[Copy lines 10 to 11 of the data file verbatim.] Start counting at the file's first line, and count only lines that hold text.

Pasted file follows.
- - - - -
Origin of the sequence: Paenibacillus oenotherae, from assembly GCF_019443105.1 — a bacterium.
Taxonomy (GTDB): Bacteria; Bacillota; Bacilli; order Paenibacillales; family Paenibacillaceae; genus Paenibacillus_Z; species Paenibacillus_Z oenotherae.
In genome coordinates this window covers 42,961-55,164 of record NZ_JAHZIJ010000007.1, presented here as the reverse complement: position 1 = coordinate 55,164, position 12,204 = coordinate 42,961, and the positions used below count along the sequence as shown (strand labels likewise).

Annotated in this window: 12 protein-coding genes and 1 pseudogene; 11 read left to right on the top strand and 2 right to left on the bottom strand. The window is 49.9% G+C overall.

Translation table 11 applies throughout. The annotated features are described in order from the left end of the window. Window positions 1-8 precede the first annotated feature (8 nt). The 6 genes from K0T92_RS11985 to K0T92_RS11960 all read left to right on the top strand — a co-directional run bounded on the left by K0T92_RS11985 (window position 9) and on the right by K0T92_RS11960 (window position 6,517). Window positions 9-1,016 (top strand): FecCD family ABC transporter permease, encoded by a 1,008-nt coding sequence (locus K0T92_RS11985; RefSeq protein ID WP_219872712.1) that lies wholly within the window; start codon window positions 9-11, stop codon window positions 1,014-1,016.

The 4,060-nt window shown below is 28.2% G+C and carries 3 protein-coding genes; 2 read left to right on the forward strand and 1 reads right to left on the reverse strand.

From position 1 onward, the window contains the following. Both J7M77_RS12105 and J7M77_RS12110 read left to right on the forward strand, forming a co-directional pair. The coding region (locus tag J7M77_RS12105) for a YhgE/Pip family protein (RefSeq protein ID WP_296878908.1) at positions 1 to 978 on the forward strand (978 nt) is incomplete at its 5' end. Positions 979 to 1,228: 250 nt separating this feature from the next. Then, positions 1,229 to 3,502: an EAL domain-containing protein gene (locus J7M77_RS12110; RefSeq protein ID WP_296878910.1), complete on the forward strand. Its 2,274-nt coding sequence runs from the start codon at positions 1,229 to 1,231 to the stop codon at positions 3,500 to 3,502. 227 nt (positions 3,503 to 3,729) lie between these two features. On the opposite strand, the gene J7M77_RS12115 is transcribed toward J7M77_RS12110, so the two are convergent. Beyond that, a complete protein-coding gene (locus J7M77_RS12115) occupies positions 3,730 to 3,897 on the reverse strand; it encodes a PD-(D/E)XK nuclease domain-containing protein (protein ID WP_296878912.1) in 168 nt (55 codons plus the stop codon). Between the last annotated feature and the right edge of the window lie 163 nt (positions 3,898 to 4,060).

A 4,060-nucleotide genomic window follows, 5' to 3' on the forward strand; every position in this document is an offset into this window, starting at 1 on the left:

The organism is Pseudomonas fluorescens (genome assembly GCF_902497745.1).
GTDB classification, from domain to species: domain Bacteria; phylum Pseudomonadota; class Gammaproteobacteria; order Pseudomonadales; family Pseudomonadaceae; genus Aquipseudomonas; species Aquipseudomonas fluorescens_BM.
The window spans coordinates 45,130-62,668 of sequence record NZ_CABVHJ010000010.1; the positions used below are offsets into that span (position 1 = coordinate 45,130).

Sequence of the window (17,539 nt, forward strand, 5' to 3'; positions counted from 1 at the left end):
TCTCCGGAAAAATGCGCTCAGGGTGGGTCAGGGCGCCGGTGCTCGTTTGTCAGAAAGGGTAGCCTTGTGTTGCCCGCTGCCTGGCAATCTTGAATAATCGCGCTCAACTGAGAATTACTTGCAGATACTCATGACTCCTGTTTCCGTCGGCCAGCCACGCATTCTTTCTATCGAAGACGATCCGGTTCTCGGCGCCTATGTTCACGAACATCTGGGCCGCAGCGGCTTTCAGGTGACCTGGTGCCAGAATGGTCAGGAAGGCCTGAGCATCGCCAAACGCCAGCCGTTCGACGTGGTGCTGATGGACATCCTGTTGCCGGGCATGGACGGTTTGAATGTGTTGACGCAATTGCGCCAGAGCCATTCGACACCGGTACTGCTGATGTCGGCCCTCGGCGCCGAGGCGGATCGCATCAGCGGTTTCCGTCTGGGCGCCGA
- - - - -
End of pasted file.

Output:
GTDB classification, from domain to species: domain Bacteria; phylum Pseudomonadota; class Gammaproteobacteria; order Pseudomonadales; family Pseudomonadaceae; genus Aquipseudomonas; species Aquipseudomonas fluorescens_BM.
The window spans coordinates 45,130-62,668 of sequence record NZ_CABVHJ010000010.1; the positions used below are offsets into that span (position 1 = coordinate 45,130).